Morphology and Morphometry of the Spleen of the One-Humped Camel (Camelus dromedarius).

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El Sadig Ismail Eisa Mohamed, Mohamed
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The spleen was situated on the left side, in the paralumbar region, attached caudally to the left kidney, the caudo-dorsal sac of the rumen cranio-dorsally and to the transverses abdominis muscles laterally. The organ was crescent-shaped. Its lesser curvature (cranial border) showed some indentations. The fresh organ was dark-grayish in colour, but turned almost grayish when exposed to air. The splenic artery proper supplied the middle and distal thirds, while the proximal third was supplied by the two lesser splenic arteries. In all the specimens examined, the celiac artery gave rise to hepatic, splenic and left gastric artery. A common trunk of hepatic and splenic artery was noticed in only one specimen. The splenic arteries, both proper and lesser ones, divided successively until reaching the smallest branches, and showed a simple arborizing pattern. This was clearly seen in prepared corrosion casts. Three segments or arterial branches were not observed. Histological studies revealed that the capsule was covered by mesothelium, a part of the peritoneum. The capsule consisted of elastic and collagen fibres, and smooth muscle cells. Three distinct layers were also recognized in the capsule. The trabeculae consisted of components similar to those found in the capsule with slight variations in arrangement and thickness. Three components (white pulp, marginal zone and red pulp) were distinguished in the parenchyma. In addition, strands of smooth muscles and collagen fibres of the capsule also extended into the parenchyma. The white pulp was in a form of lymphatic nodules, the marginal zone was characteristically red in colour and the red pulp was rather pale due to the small number of erythrocytes. The dromedary spleen could be classified as of sinusal type, although the sinuses are few. The white pulp constituted of 13.45%, the red pulp 73.73% and the connective tissue (capsule, trabeculae and smooth muscle) constituted of 11.41% of the volume of the spleen. In conclusion, the spleen of the camel was characterized by the facts that it had no diaphragmatic attachment, and was not under cover of any ribs, the proximal third of spleen was supplied by two lesser splenic arteries and the second lesser splenic artery (arising from the left ruminal artery) had not been reported in the literature. Because of the abundance of smooth muscles in the capsule and trabeculae, the spleen of the camel could store and eject large volumes of blood. The circulation in the spleen of the camel was of the open type.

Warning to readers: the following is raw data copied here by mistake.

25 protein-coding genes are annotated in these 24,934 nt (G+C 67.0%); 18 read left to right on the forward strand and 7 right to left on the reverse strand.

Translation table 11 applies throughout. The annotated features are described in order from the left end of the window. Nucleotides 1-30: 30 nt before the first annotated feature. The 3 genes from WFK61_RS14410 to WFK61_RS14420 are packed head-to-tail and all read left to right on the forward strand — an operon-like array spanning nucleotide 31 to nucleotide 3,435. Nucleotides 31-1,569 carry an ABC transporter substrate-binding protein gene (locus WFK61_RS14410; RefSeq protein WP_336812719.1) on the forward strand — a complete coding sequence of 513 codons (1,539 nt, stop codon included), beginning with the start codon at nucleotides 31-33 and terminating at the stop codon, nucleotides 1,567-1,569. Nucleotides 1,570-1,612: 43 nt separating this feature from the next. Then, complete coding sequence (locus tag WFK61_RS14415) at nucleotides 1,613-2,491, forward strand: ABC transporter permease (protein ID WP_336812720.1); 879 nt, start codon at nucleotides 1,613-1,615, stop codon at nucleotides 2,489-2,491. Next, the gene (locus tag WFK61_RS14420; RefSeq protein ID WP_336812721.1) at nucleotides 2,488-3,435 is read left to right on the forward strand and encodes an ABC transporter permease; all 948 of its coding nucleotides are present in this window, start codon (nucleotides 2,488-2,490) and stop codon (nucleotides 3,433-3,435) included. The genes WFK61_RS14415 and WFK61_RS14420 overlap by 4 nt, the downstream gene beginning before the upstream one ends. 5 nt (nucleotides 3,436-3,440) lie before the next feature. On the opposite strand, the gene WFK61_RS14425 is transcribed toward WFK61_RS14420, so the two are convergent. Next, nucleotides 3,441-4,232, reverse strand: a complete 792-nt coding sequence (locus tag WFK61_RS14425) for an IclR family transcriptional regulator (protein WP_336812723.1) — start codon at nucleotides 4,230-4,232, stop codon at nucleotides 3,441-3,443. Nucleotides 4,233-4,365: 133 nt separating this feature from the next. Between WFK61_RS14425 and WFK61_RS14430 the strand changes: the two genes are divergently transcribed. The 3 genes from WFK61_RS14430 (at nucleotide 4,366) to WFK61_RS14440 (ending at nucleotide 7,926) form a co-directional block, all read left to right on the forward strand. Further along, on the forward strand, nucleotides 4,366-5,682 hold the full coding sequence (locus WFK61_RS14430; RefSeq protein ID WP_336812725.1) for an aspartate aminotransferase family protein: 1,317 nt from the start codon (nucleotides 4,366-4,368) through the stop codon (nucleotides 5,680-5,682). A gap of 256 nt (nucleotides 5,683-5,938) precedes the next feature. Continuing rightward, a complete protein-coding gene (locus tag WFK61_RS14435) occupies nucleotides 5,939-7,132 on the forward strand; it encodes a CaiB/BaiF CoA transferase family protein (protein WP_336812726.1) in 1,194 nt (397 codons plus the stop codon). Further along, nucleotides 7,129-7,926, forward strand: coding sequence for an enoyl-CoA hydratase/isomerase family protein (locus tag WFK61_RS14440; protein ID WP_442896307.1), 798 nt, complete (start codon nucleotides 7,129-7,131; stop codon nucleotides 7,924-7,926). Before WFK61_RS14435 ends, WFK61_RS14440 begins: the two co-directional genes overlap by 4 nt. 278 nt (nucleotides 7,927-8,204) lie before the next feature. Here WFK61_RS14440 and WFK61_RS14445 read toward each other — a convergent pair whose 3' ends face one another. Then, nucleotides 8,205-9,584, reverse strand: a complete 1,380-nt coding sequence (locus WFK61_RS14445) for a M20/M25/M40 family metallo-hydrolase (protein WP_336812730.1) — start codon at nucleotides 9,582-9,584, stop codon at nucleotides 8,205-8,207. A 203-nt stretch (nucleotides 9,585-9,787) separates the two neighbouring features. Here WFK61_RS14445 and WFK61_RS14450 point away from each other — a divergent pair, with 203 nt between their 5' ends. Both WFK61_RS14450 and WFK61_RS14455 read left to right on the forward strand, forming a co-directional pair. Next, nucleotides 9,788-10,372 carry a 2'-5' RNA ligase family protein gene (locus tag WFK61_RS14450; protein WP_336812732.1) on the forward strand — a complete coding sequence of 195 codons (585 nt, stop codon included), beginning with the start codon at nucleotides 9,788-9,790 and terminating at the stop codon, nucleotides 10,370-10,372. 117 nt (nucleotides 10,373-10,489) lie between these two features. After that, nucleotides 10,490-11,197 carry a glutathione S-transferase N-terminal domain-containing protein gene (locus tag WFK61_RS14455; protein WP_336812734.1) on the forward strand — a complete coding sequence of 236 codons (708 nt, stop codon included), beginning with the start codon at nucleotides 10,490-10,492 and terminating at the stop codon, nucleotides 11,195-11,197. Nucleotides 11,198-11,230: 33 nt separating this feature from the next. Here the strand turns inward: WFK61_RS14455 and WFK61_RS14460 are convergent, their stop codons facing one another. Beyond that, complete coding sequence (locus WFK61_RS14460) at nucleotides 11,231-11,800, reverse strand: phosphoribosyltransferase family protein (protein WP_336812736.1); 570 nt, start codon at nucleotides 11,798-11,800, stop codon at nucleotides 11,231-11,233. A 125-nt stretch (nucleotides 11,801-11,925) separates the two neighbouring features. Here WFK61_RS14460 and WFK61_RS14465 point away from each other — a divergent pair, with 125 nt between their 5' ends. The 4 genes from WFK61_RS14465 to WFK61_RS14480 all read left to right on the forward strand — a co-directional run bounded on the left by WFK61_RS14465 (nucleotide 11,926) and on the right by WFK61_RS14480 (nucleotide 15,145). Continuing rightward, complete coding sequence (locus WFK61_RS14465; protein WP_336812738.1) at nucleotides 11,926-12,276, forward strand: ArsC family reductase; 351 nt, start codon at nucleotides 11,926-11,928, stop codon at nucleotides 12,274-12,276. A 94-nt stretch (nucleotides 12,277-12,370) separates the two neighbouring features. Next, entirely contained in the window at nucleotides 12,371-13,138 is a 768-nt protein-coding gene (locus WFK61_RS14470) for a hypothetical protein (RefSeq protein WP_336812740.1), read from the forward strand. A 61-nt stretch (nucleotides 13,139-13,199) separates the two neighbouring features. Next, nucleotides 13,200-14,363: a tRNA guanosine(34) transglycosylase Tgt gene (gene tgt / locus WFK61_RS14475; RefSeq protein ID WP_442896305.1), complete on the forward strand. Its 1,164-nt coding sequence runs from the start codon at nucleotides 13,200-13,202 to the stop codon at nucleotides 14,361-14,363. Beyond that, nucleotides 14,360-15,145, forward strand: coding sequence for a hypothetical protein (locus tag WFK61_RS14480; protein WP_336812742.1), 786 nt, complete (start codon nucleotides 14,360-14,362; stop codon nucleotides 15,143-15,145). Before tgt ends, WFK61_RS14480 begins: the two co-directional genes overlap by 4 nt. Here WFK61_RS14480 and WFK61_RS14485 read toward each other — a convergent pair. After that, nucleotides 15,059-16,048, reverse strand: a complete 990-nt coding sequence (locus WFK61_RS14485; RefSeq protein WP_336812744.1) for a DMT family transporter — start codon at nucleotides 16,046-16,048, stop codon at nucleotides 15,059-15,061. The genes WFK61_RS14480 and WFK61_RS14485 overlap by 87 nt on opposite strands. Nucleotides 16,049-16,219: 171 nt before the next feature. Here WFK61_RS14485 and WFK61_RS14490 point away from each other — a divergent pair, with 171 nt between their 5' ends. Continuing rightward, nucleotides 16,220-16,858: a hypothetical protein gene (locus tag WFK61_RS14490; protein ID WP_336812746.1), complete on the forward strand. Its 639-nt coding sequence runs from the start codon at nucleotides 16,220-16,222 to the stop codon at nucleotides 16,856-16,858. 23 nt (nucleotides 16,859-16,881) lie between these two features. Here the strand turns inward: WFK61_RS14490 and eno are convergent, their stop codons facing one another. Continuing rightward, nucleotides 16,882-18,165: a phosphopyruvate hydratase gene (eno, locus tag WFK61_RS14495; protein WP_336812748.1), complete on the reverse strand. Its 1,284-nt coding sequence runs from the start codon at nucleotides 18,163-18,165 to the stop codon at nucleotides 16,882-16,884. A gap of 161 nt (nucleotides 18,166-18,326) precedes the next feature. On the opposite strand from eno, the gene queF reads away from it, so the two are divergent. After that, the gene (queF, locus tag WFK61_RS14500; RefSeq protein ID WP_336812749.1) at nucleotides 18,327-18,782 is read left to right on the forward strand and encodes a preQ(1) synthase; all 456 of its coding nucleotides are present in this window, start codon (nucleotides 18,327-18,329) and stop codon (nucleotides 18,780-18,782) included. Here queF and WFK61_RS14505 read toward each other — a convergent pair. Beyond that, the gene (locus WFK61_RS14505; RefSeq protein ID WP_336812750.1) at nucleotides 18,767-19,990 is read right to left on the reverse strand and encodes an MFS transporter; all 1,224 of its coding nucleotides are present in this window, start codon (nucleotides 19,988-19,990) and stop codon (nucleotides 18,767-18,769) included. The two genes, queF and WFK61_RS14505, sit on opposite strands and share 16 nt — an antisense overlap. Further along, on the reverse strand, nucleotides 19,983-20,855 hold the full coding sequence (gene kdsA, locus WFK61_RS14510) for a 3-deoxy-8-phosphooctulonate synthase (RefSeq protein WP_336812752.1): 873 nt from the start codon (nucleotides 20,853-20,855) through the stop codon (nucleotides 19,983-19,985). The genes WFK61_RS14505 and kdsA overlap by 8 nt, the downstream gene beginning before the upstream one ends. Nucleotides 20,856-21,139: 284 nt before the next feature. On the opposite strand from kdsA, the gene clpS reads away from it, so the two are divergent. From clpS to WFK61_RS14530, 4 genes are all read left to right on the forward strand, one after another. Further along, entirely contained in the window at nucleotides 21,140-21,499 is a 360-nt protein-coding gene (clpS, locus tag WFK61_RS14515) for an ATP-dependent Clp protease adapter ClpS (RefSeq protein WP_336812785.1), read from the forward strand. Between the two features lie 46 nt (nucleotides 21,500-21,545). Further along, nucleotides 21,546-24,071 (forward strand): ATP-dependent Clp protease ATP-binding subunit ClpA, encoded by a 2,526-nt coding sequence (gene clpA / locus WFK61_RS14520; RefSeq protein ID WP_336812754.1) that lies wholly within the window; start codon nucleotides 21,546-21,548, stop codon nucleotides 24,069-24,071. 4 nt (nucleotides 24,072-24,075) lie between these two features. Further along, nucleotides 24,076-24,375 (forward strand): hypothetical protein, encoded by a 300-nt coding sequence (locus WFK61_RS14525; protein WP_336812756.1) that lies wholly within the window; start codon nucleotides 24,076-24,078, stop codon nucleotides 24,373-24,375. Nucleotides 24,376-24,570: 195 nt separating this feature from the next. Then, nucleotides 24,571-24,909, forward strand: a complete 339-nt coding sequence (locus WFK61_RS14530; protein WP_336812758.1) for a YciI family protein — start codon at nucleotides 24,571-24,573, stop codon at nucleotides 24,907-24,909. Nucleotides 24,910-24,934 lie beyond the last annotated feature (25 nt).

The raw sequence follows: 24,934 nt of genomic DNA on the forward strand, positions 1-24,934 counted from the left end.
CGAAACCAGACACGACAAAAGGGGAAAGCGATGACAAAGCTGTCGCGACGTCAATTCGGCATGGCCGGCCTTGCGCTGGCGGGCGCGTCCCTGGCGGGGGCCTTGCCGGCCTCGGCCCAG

Morphology and Morphometry of the Spleen of the One-Humped Camel (Camelus dromedarius